A couple of other things leaped out at me from the photo as well. Growing up I always wore my hair boy-short because it was supposedly “too curly” and Mom complained she couldn’t manage it. What I see in that picture though is lovely thick, possibly wavy hair, and not the unmanageable curls my mom always inferred. Also, I was told that I couldn’t own or wear a skirt because I “didn’t have a waist” and a skirt would slip right off of me (I didn’t own a skirt until I reached high school). And yet, there I am in a pair of shorts with a waistband and they are not falling off or anything close to it. The reasons/excuses I was given as a child for not getting to wear a much-desired skirt or grow out my hair do not match the reality in the photo.

I did not have a miserable childhood by any stretch of the imagination, but I did have an unhappy one, and the photo above triggered deep memories of having to often live with different rules and expectations than were applied to my brothers and sisters. I know now that much of the sadness I felt back then was actually depression, something that did not go away until I reached my mid-20s. It took only a moment for this single photograph to quickly bring up so many of the old feelings, and a few days for those feelings to evaporate. Even decades later the memories have power.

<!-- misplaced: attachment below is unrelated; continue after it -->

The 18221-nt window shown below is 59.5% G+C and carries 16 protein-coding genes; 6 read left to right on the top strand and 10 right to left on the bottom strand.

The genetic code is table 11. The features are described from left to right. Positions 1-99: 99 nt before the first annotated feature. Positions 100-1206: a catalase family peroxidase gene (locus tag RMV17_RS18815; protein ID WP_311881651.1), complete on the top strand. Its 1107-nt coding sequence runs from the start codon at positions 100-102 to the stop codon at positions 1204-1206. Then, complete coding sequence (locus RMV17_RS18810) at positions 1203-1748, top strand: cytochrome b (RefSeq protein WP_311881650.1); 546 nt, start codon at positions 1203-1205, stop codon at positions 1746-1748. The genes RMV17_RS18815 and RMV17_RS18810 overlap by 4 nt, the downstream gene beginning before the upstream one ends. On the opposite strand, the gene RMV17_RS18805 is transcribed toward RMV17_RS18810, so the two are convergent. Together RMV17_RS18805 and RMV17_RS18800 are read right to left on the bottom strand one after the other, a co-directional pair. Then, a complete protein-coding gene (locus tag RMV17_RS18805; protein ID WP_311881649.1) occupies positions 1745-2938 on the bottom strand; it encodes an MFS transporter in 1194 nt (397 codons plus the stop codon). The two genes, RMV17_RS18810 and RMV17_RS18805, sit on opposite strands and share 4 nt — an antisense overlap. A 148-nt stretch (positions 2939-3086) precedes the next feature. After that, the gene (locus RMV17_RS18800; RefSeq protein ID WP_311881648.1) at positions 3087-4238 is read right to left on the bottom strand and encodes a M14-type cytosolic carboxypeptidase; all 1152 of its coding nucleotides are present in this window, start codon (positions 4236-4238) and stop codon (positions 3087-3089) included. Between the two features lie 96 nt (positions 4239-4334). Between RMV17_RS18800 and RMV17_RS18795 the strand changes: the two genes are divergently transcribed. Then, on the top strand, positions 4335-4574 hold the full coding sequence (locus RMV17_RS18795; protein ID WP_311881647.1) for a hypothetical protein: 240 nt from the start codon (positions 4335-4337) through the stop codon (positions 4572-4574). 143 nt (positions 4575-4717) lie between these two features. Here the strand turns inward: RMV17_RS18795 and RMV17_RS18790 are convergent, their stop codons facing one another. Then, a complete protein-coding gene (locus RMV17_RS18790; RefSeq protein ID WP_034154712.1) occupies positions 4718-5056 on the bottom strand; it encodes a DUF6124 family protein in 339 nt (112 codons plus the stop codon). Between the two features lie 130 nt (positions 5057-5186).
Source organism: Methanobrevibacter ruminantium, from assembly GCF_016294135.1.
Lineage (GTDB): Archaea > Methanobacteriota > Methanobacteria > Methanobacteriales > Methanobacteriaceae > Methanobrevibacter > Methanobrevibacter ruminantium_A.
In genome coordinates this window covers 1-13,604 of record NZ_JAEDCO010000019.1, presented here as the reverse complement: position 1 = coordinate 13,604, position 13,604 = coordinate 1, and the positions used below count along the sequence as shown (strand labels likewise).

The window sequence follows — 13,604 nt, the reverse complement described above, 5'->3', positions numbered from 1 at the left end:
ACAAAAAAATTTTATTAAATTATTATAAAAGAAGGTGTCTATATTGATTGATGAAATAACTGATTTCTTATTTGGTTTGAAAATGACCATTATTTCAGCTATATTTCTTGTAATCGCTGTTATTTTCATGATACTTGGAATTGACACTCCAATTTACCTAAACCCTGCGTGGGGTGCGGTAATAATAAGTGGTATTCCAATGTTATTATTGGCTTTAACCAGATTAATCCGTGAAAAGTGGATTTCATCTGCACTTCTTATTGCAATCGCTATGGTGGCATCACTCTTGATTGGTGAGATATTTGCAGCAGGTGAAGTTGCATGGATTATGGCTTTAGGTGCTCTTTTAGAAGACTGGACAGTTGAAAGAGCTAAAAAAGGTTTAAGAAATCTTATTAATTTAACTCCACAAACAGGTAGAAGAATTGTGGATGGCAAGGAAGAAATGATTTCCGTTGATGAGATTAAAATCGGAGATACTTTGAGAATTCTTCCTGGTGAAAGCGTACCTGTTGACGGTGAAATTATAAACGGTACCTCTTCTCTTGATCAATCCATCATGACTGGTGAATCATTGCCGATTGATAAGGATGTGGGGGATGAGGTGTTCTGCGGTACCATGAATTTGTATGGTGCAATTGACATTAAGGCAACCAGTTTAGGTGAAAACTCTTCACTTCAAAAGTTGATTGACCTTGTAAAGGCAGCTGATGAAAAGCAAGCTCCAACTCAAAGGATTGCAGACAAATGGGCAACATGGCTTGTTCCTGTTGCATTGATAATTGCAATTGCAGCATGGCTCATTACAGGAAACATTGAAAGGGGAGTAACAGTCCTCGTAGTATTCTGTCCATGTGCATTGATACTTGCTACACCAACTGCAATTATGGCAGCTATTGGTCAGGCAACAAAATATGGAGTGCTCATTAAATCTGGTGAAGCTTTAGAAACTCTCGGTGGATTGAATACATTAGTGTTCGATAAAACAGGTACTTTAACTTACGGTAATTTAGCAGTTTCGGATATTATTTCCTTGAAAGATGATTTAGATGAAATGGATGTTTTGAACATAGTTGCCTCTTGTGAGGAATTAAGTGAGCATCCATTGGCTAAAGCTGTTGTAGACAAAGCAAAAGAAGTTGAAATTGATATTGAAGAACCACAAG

When I look at that picture I wish I could go back and whisper in that little girl’s ear, to let her know even though life will be hard at times:

  • She will have a long and happy marriage, and the best friend ever for a partner.
  • She will raise four smart, successful, caring children, gain the best daughter-in-law, and have two beautiful grandchildren.
  • She will form deep, long-lasting friendships over the years.
  • She will make dreams come true, and learn to trust her own power to make good decisions and follow them through.
  • She will have more determination and strength than she can imagine, and yet remain full of hope and optimism.
  • When she needs it most, there will be people along the way who see her potential, and who will be there to support and encourage her.
  • She will grow up healthy, with strong legs, a strong heart, and a strong mind to keep her active and carry her into old age.
  • She will travel the world, and visit and experience places she can’t even dream of now.
  • She will grow up to enjoy a full, wonderful, happy life, one that she is going to create.

I am thankful that in spite of the unpleasantness of the memories this photo brought back it also led me to reflect on how fortunate I have been with the life I have had, and for all that I have experienced, learned, and been given along the way . . . a blessed life.

Staying Healthy: Eating & Exercise (4/25-5/2)

Brewing mugicha in a half-gallon jar.

The arrival of warmer weather means it’s time again to start brewing mugicha, or roasted barley tea (麦mugi = barley, 茶cha = tea). Last year I ran out of the tea bags we had brought with us from Japan, and when I asked our daughter-in-law if she would send me some more she sent packages enough to keep me in mugicha until we leave in 2023! I brew a half gallon every other day, and have been enjoying two big glassfuls every day.

So refreshing!